NASCAR Guide for Beginners

NASCAR is an exciting sport to watch and gamble on but it can be a little intimidating to get into at first. There are a few facts to be aware of before you dive into the world of racing and more than a few myths to dispel too.

First off, the acronym stands for the National Association for Stock Car Auto Racing, which is pretty self-explanatory. If you’re looking to gamble on races then it’s important to be aware of what odds mean and just how you go about it. There are many sites like www.pgbingo.com that explain how to play bingo, casino games and other forms of gambling, though they may not have an in depth NASCAR guide. We’re here to get you in the driver’s seat and have you watching these games while knowing exactly who is in the lead.

When you’re watching a NASCAR race the length of the track will vary and this is where most racetracks get their name from. Take the Honor QuikTrip 500 for example, in which racers go around a 1.54 mile track 325 times, giving a total of 500 miles. They generally sit around 400 to 600 miles in total, the Coca Cola 600 is one of the longest of these races to have existed.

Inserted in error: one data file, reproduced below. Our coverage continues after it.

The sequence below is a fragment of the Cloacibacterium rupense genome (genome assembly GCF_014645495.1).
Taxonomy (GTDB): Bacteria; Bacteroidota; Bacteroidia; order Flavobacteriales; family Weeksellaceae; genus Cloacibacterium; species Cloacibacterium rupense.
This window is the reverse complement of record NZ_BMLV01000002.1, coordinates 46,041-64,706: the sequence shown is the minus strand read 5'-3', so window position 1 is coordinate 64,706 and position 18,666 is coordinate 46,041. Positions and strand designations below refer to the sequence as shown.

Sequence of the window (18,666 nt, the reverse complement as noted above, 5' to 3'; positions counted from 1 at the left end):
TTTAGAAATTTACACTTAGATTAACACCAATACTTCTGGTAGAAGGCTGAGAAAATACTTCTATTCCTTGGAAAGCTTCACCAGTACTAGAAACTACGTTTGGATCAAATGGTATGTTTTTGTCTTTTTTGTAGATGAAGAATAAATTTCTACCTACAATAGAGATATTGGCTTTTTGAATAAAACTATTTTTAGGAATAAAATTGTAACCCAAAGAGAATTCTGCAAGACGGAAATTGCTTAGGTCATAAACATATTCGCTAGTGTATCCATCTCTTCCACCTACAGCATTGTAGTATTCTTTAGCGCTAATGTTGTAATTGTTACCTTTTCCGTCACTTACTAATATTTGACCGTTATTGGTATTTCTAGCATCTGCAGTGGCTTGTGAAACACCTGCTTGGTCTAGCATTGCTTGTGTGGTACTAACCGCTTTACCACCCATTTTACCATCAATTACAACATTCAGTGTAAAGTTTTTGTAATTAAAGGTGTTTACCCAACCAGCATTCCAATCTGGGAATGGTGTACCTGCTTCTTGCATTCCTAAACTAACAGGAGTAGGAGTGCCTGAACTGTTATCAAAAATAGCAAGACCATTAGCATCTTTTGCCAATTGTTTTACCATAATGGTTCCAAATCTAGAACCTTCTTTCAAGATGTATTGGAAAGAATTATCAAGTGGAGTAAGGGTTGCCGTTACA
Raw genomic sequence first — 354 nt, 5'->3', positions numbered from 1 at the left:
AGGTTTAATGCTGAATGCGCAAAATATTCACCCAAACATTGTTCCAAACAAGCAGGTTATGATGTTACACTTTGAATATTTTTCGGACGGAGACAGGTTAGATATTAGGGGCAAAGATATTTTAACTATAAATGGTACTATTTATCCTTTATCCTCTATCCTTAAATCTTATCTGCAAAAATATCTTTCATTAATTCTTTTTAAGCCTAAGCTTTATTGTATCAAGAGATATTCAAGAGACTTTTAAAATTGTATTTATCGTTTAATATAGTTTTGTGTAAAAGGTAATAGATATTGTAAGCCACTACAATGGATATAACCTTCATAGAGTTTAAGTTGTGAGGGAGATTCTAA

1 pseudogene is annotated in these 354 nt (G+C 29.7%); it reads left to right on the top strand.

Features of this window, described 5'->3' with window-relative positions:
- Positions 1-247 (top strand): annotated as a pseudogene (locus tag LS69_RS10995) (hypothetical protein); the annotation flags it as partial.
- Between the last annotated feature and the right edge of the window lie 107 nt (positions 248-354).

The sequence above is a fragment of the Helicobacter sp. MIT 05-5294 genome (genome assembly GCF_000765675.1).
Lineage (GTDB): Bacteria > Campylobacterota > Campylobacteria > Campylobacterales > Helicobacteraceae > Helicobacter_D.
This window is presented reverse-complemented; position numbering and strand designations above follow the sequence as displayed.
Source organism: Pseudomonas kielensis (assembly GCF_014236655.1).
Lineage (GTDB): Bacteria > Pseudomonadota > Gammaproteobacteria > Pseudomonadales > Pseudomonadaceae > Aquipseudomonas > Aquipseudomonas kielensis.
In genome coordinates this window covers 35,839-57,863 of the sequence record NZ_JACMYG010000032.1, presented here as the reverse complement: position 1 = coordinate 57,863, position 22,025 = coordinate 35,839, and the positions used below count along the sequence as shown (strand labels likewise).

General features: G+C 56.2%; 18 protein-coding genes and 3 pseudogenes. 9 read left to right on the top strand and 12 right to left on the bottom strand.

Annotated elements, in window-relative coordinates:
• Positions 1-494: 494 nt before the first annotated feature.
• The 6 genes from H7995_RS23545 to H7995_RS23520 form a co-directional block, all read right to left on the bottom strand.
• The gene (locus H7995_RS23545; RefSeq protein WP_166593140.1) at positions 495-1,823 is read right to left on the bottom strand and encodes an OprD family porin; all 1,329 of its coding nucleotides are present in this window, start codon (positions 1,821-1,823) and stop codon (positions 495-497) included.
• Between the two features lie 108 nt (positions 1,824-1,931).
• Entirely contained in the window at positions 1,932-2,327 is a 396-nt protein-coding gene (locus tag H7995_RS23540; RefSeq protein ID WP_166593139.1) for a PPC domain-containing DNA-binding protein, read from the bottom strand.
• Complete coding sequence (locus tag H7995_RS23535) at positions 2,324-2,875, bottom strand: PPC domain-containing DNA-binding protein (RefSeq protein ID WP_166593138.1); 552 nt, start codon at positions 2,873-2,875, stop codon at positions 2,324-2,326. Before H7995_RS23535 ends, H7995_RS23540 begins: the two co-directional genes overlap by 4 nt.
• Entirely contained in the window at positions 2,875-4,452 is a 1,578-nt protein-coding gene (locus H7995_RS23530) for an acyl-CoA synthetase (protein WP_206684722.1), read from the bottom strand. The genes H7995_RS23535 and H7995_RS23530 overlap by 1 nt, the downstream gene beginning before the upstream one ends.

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The cars are entirely different to your average car in a number of ways, including:

  • Horsepower: Consumer cars have an average horsepower of around 150HP, when it comes to NASCAR this is amped up to 850HP.
  • Weight: To use this horsepower effectively, the cars have to be lighter and more equipped to barrel around the track. Road cars are usually 4,000lbs or more but the stripped back stock cars you’ll see in NASCAR races are around 3,200lbs.
  • Mechanics: As you’ll see in every race, these cars head into a pit stop where they’re quickly stripped down and have parts replaced. Every part of these cars are built to be changed quickly and replaced with ease in case of any damage.

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The NASCAR season lasts for 38 races at 23 tracks, on which each driver can accumulate 36 points. There are 43 drivers per race and to get to the Sprint Cup, which is the highest accolade in the sport, they must accumulate these points. It’s not as simple as being first for these games, as there is a points based system that awards these to the best drivers – determined by a number of factors. From there, the 12 top drivers from the first races go through to the real competition, The Chase for the Sprint Cup. This consists of another 10 races, where more points are allocated and the driver with the most wins the tournament.

During the races viewers will see up to six coloured flags which each serve a purpose:

ColourMeaning
GreenStart driving
YellowCaution (debris or a crash)
Red Stop
BlackTime penalty added to driver (for breaking a rule)
WhiteOne more lap
CheckeredThe winner has crossed the finish line

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